“It kind of used our own civil rights against us,” Worthington observes.

GLBT support—or, at best, nonresponse—to the tobacco industry may be having negative consequences apart from health concerns.

As Worthington points out, “The tobacco industry is very well-known for giving big political campaign donations to Republicans and right-wing political campaigns, so the money we are putting into this product is being used by the company to then fund political campaigns that end up trying to push forward antigay legislation. So, we are kind of screwing ourselves that way.”

However, Worthington relates that most people in the GLBT community are unaware of the issues surrounding tobacco use. Health consequences may be widely known, but under-the-surface issues, such as political funding, often go unchallenged. That is why community leaders must begin to see smoking as a social justice issue.

In Worthington’s words, “In my experience—and what I have struggled with—I think GLBT community leaders do not see tobacco as a priority, because there are so many other health disparities. But if you really look at, for instance, HIV, which is the number-one health priority that most people will mention, well, if people with HIV are smoking heavily, there is such a gigantic possibility that they could become sicker. I think it is such an important issue that we haven’t really taken a look at.”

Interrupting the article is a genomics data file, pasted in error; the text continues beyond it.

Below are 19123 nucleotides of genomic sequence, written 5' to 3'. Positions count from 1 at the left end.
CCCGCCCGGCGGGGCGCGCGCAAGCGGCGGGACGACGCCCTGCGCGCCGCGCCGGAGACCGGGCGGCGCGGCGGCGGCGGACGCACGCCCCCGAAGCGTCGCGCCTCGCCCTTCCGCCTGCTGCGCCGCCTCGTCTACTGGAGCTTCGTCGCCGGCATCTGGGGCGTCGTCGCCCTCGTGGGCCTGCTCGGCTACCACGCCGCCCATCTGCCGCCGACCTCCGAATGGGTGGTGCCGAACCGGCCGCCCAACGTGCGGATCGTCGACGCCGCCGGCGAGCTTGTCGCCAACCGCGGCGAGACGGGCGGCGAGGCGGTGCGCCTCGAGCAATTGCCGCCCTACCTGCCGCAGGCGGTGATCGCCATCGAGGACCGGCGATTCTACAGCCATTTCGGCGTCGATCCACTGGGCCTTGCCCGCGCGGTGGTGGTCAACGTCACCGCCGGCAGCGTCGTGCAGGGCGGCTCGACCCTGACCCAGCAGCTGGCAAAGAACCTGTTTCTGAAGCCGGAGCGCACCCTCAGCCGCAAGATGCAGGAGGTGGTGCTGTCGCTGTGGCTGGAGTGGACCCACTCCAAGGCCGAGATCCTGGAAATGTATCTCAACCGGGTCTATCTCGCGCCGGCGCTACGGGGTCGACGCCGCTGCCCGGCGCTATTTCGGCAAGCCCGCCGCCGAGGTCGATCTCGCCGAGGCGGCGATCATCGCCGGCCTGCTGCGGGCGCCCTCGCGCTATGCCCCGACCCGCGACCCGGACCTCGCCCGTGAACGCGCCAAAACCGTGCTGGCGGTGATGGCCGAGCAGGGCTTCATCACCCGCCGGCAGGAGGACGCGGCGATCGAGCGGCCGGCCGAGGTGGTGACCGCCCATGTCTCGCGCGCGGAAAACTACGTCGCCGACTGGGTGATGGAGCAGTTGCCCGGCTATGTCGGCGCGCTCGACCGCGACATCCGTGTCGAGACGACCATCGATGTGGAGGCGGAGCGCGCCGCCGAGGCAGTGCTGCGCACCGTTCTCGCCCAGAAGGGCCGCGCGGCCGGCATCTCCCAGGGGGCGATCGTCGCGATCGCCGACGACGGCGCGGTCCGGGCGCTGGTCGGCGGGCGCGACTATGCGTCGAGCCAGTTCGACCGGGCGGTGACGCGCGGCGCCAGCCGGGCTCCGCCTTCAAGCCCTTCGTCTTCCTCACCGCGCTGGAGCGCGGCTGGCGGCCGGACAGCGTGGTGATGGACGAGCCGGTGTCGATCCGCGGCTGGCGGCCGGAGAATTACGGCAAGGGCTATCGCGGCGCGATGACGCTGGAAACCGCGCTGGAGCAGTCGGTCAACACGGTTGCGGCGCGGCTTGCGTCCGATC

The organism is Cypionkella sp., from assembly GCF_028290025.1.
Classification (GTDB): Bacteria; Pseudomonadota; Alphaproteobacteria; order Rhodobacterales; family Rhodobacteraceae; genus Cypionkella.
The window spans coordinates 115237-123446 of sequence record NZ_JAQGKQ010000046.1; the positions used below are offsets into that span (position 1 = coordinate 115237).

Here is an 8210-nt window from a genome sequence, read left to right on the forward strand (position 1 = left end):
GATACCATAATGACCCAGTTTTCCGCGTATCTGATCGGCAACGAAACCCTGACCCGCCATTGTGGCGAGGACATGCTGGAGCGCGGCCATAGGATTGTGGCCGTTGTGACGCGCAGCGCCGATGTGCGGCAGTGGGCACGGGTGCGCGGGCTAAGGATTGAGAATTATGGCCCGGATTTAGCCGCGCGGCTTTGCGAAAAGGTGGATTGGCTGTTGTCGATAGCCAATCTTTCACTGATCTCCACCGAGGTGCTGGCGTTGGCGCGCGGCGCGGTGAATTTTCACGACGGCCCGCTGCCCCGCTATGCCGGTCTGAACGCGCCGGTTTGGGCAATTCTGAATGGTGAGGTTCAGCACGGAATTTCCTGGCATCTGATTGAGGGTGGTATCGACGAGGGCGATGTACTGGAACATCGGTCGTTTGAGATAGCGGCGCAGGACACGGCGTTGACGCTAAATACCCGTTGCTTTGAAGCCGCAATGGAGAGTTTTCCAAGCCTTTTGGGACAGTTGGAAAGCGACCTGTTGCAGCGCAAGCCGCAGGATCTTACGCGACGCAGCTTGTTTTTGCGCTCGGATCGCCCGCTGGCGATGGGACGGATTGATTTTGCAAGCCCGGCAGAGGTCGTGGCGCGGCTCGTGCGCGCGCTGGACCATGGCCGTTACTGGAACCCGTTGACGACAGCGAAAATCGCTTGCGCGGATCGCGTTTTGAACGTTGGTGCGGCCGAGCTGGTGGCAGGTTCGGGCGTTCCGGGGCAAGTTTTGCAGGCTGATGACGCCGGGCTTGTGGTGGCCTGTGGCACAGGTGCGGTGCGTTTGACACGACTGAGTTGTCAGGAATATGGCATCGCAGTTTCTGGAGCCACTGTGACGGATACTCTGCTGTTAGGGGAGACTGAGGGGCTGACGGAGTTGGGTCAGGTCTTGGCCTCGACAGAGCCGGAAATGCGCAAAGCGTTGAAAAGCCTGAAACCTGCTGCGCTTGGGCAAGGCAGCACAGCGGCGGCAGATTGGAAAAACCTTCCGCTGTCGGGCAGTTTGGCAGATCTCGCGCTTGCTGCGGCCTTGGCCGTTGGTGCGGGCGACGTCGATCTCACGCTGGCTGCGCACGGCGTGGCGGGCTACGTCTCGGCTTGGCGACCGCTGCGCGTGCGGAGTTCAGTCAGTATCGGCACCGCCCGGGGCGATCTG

The American Cancer Society reports that more than 30,000 members of the GLBT community die annually because of tobacco-related diseases. Despite these numbers, Worthington finds it challenging to get leaders to recognize the importance

As Worthington puts it, “Many in the GLBT community are still under the impression that if we are trying to police our tobacco use, it’s kind of like trying to tell me what I can and can not do, and we don’t want to be told where and when we can do things, because we aren’t allowed to be ourselves already. It seems like we are stepping on somebody’s rights again. But for me, it’s about healthy GLBT communities, and what can we do to make our community healthier and make better role models. That’s what it is about for us.”

Smoking Cessation
Here are some tips:

Trying To Help Someone Quit
• Don’t nag the person. He or she probably already has heard about the health consequences, and more than likely has tried to quit in the past. The individual needs your support, not your parenting.
• Find resources for the person in advance.
• Support the person along the journey. Offer to partake in smoke-free, stress-free activities with him or her.
• Check in with the person, and let him or her know you’re proud of his or her success.

Trying To Quit Yourself
• Don’t be discouraged if it doesn’t work and stick the first time.
• Most people try quitting seven to eight times before achieving success. It takes time and work.
• Find out if some form of nicotine replacement therapy is appropriate to use.
• Join a cessation program to help you along your way.
• Think ahead about your plan to quit smoking. It often works to combine strategies, such as the patch and a cessation program. Look before you leap.